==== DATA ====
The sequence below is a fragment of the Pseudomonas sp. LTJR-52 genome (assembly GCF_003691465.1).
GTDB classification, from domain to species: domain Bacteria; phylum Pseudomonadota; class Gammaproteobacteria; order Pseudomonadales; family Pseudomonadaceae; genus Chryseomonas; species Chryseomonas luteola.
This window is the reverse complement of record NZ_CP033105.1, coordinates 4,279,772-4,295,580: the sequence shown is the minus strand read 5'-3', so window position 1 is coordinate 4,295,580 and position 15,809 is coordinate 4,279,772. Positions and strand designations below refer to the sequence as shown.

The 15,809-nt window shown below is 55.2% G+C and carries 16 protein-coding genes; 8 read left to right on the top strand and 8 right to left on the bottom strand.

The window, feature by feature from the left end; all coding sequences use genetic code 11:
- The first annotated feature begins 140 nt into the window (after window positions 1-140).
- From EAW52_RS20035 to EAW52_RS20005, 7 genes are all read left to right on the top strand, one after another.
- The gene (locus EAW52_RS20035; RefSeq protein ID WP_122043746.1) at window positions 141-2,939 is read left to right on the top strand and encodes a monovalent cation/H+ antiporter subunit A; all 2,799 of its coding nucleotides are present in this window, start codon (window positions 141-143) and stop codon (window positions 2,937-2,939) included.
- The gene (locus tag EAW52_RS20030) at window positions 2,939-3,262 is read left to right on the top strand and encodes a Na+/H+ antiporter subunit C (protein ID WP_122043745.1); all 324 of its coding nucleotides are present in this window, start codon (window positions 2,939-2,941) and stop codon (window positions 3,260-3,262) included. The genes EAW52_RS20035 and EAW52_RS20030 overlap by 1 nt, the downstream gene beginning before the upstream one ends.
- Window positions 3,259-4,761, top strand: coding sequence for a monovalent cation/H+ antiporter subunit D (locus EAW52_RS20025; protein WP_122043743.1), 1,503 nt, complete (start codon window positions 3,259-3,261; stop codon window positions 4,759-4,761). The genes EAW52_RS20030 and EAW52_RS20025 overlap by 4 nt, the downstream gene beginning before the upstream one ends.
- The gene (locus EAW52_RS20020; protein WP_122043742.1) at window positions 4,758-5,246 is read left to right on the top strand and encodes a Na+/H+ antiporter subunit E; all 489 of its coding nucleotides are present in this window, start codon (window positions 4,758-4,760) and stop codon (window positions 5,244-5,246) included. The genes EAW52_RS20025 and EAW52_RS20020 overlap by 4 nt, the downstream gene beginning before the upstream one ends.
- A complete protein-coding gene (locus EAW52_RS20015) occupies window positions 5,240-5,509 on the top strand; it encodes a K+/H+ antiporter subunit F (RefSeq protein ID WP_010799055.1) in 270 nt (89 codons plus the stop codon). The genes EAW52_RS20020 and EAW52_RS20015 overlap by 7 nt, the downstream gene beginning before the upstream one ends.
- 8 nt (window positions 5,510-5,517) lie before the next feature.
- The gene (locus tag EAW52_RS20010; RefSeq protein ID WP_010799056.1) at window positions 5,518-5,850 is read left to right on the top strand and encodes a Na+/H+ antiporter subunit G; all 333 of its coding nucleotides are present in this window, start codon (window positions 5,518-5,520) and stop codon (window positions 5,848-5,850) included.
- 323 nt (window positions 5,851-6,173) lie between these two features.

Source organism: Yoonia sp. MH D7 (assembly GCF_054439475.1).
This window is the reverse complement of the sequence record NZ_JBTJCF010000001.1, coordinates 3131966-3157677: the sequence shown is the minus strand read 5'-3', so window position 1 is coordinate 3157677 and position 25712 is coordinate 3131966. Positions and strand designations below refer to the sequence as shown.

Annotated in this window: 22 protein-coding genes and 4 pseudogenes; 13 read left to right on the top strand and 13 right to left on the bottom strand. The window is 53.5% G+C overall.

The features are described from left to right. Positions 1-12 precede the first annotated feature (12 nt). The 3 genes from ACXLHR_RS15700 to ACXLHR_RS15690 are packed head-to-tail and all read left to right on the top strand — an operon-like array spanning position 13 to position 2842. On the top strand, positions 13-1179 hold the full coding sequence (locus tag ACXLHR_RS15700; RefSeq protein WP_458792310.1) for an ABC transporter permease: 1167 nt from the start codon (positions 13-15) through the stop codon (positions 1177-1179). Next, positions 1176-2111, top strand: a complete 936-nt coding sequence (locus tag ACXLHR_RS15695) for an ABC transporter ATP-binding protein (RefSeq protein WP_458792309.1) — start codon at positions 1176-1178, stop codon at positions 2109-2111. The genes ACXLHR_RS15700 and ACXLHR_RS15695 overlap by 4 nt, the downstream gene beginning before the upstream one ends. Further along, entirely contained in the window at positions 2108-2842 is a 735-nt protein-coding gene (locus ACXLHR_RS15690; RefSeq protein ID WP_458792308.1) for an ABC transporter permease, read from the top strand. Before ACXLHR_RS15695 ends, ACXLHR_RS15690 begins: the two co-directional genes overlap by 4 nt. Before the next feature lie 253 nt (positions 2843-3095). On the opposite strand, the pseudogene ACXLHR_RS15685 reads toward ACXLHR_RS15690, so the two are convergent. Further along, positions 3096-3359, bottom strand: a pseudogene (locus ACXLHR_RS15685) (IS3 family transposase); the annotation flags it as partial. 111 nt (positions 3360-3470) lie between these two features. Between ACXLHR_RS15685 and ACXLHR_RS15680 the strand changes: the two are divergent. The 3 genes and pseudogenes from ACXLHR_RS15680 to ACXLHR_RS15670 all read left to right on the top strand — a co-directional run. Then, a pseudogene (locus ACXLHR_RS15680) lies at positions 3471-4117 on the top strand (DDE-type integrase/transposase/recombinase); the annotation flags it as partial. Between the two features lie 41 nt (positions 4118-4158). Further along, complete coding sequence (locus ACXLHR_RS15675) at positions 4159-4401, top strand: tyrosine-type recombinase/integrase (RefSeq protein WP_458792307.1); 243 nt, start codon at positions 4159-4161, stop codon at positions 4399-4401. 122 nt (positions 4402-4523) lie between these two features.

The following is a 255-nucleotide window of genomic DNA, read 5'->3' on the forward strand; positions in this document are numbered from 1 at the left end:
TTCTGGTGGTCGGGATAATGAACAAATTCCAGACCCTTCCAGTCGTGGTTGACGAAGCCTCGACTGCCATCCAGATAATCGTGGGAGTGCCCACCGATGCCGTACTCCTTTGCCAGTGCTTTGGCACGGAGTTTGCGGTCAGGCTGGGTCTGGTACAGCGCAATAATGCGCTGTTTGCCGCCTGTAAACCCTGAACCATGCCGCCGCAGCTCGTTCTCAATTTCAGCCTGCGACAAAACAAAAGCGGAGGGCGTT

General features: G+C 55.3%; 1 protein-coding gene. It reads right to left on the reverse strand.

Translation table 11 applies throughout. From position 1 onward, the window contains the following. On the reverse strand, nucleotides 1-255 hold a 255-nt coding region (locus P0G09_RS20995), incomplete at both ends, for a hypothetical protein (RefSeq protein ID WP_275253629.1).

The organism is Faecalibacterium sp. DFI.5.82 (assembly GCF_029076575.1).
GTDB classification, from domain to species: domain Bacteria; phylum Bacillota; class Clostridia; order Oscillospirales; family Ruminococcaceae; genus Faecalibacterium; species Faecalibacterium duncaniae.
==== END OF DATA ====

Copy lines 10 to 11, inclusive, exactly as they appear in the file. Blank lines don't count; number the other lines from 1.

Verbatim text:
- Window positions 3,259-4,761, top strand: coding sequence for a monovalent cation/H+ antiporter subunit D (locus EAW52_RS20025; protein WP_122043743.1), 1,503 nt, complete (start codon window positions 3,259-3,261; stop codon window positions 4,759-4,761). The genes EAW52_RS20030 and EAW52_RS20025 overlap by 4 nt, the downstream gene beginning before the upstream one ends.
- The gene (locus EAW52_RS20020; protein WP_122043742.1) at window positions 4,758-5,246 is read left to right on the top strand and encodes a Na+/H+ antiporter subunit E; all 489 of its coding nucleotides are present in this window, start codon (window positions 4,758-4,760) and stop codon (window positions 5,244-5,246) included. The genes EAW52_RS20025 and EAW52_RS20020 overlap by 4 nt, the downstream gene beginning before the upstream one ends.